Will a divorce affect my taxes?

On Behalf of | Jan 18, 2024 | Divorce

If you’re divorcing this year, you and your spouse will likely be filing a joint income tax return for the last time. It’s not too early, however, to start thinking about Tax Year 2024 and next year, when you’ll be filing your returns separately (assuming your divorce is final by year-end).

It’s wise to discuss some elements of your income taxes as you divorce – particularly if you’re going to be co-parenting. This will help you avoid unnecessary issues when you each file your taxes moving forward.

Your filing status

If your divorce is final by Dec. 31 of this year (and you haven’t remarried), you need to file as either “single” or “head of household.” The latter will allow you to pay less in taxes. However, to qualify, a child or other dependent must live with you for more than half the year and you must pay more than half of your household expenses that year.

Claiming your dependent child(ren)

When parents live separately and share custody of a child, only the parent who has them for the majority of the year can claim them on their taxes as a dependent. If parenting time is divided 50-50, you just need to agree that one parent has them one day more than half the year. Some co-parents alternate taking this benefit each year. If you have multiple children, you can each claim one or more. The custody order should back up what you report on your taxes, however.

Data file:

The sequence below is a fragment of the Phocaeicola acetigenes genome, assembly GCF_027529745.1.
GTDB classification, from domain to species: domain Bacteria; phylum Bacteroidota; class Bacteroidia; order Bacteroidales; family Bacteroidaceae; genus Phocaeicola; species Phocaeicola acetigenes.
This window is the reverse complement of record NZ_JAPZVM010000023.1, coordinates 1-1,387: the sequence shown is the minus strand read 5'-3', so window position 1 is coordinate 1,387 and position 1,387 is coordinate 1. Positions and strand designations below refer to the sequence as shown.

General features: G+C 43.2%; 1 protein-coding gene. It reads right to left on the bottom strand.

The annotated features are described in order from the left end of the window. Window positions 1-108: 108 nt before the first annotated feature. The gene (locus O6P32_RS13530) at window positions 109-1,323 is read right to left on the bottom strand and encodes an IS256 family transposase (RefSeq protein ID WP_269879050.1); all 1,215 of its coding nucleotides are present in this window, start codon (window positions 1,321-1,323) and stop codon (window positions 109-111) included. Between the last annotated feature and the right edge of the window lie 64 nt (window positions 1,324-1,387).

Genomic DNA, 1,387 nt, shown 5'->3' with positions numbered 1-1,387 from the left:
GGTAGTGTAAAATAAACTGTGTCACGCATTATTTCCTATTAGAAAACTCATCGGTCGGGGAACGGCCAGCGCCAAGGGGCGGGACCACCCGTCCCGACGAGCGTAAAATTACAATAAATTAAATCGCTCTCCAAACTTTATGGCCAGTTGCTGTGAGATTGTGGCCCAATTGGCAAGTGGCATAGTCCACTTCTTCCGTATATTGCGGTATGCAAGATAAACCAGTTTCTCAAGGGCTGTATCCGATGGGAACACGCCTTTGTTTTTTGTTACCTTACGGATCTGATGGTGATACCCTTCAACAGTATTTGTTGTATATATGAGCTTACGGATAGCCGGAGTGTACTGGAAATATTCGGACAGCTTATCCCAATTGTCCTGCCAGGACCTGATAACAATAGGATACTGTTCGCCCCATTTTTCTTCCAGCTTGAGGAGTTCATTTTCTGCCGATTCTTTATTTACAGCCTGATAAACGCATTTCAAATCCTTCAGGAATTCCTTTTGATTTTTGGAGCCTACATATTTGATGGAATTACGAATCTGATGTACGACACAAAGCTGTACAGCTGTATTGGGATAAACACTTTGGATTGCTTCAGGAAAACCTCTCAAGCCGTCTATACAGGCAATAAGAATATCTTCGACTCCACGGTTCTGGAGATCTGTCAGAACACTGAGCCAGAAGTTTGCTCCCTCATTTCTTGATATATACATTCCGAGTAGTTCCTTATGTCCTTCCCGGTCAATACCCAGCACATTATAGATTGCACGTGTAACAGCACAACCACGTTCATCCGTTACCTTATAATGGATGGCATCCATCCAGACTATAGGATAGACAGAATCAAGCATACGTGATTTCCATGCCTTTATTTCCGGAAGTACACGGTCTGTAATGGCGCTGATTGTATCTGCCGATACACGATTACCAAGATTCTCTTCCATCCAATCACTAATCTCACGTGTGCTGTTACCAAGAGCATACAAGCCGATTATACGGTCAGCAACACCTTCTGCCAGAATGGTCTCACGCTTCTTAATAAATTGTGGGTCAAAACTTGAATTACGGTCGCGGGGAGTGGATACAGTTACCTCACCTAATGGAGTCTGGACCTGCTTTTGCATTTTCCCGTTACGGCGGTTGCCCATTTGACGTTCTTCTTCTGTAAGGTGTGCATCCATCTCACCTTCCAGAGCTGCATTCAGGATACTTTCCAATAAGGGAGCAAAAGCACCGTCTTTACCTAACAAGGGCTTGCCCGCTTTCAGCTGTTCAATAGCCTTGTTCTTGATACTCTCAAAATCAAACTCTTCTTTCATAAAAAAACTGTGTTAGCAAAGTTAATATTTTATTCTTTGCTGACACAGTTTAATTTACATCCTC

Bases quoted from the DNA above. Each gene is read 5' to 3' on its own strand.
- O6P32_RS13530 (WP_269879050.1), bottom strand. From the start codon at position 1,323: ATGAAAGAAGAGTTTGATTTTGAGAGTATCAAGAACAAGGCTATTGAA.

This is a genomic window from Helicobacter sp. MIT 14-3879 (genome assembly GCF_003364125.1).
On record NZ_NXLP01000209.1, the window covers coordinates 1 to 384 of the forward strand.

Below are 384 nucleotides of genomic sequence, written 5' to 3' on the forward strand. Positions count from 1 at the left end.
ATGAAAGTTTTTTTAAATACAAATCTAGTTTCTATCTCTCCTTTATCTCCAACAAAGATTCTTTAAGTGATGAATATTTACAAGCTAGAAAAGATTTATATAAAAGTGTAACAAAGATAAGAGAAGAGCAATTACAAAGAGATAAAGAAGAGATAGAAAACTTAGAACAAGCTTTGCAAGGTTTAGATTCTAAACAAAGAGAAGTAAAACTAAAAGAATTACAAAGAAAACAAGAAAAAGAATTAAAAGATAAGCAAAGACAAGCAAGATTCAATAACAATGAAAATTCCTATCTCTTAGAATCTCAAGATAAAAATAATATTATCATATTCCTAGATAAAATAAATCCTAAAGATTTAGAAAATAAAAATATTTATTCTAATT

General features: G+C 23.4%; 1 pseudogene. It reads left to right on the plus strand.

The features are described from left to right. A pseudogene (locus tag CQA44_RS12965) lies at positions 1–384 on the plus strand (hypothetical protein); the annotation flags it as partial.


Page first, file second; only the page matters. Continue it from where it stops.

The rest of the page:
What is “incident to the divorce?”

The IRS recognizes that it’s common in divorce for spouses to transfer separately or jointly owned property to one another. Fortunately, it doesn’t require people to report capital gains or losses on property transferred “incident to the divorce.” No documentation is needed for property transferred within a year after the divorce is final. After that (up to six years), any property transfers must be listed in the divorce agreement to qualify as “incident to the divorce.”

It’s wise to get tax guidance when you file your first income tax returns following your divorce – not just to help ensure that you’re not making mistakes but to help as you enter this new phase of your life. As noted, it’s not too early to think about tax considerations as you work with your legal team to get the best possible settlement.


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